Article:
Tish James claimed the Democratic nomination for New York attorney general in late September with a call to arms. The first black woman nominated by a major party for statewide office in New York explained that her campaign is about much more than filling another ballot line in another election. “Most importantly,” James said, it is “about that man in the White House, who can’t go a day without threatening our fundamental rights, can’t go a day without threatening the rights of immigrants, can’t go a day without dividing us.” James told a cheering crowd in Brooklyn that she is seeking one of the most potent law-enforcement posts in the nation in order to erect “a wall of constitutional protection that never crumbles”—a wall stronger than anything Donald Trump has proposed.
That’s no idle promise. State attorneys general have the tools to challenge edicts from the White House, as was powerfully illustrated just days after Trump’s inauguration, when Attorney General Bob Ferguson of Washington State upended the new president’s Muslim ban with a legal challenge that identified the executive order as unlawful and unconstitutional. Since Trump took office in January 2017, Democratic attorneys general have resisted his administration’s assaults on everything from immigrant and labor rights to legal marijuana—just as Republican AGs have aligned with the administration’s schemes to undermine the Affordable Care Act and promote judicial nominees like Brett Kavanaugh.
The nation’s state attorneys general have come to be understood both as forces unto themselves and as members of multistate coalitions that can affect national policy. As the chief law-enforcement officer on the state level—30 of whom will be elected this fall—they have the authority to safeguard the environment, protect consumers, shield employees from workplace abuses, defend immigrants, and fight for the rights of women and members of the LGBTQ community. They can put criminal-justice reform on the agenda, demand accountability from the Catholic Church, preserve voting rights, and assure that the meetings of state and local boards are open and their records accessible. The power of these positions, which has been utilized more aggressively in recent years, has made attorney-general races some of the most high-stakes contests in an incredibly high-stakes election year. In an era characterized by gridlock and dysfunction at all levels of government, attorneys general get things done.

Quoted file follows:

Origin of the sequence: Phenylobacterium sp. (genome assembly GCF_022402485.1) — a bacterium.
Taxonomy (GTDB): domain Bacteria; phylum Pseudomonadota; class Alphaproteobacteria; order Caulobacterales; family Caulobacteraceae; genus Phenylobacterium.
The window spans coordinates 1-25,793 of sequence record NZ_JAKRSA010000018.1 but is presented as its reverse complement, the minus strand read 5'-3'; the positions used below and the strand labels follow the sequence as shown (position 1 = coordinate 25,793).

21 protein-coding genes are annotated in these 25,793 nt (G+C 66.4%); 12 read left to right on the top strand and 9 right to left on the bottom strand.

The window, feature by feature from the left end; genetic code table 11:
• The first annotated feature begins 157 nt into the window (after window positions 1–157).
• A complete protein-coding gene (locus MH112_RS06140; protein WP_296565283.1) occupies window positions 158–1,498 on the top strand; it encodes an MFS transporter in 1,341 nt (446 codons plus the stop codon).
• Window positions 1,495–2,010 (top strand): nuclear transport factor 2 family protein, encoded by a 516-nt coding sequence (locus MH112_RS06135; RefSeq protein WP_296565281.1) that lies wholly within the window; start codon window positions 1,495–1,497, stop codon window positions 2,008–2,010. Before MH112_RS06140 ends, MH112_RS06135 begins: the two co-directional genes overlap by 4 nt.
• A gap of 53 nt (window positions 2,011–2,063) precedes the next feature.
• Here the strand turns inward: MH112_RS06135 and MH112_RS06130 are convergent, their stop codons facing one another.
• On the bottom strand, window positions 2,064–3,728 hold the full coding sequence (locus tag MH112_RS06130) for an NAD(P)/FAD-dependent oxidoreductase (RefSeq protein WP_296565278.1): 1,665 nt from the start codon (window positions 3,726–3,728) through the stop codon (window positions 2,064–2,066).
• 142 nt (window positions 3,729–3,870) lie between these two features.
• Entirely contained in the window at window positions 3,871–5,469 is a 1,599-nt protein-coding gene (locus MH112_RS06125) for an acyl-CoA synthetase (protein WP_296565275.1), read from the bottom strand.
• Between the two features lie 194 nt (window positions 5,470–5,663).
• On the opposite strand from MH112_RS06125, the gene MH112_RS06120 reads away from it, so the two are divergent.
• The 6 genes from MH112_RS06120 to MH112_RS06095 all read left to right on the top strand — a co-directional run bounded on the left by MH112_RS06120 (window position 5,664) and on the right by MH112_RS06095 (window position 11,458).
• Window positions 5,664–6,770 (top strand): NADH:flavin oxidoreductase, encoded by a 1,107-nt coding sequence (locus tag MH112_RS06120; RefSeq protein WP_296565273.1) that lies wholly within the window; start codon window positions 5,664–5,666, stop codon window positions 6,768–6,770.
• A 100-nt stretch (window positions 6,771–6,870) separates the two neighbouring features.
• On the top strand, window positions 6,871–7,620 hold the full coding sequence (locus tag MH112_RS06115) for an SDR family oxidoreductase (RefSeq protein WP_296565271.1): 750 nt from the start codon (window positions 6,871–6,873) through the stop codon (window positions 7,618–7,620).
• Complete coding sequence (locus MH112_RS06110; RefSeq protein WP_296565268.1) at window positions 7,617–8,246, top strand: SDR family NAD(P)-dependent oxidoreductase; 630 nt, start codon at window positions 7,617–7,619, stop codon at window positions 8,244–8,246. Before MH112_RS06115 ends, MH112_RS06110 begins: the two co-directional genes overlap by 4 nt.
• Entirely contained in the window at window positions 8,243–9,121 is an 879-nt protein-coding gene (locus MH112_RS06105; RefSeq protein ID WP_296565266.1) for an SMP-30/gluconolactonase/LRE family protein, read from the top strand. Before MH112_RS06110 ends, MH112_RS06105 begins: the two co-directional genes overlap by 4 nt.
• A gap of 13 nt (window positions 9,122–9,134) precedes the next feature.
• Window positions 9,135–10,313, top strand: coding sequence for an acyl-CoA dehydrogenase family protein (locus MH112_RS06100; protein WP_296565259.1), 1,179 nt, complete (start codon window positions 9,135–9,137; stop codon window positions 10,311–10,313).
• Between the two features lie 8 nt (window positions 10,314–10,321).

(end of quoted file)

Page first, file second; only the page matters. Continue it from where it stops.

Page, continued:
Nevada State Senate majority leader Aaron Ford—now a Democratic nominee for attorney general who has pledged to fight for background checks on gun buyers in a state that was traumatized by last year’s Las Vegas massacre—is right when he argues, “Some people refer to [the office] as a quote-unquote ‘down-ballot race.’ I think it’s separate and apart from the ballot, because it serves as a check on other agencies.”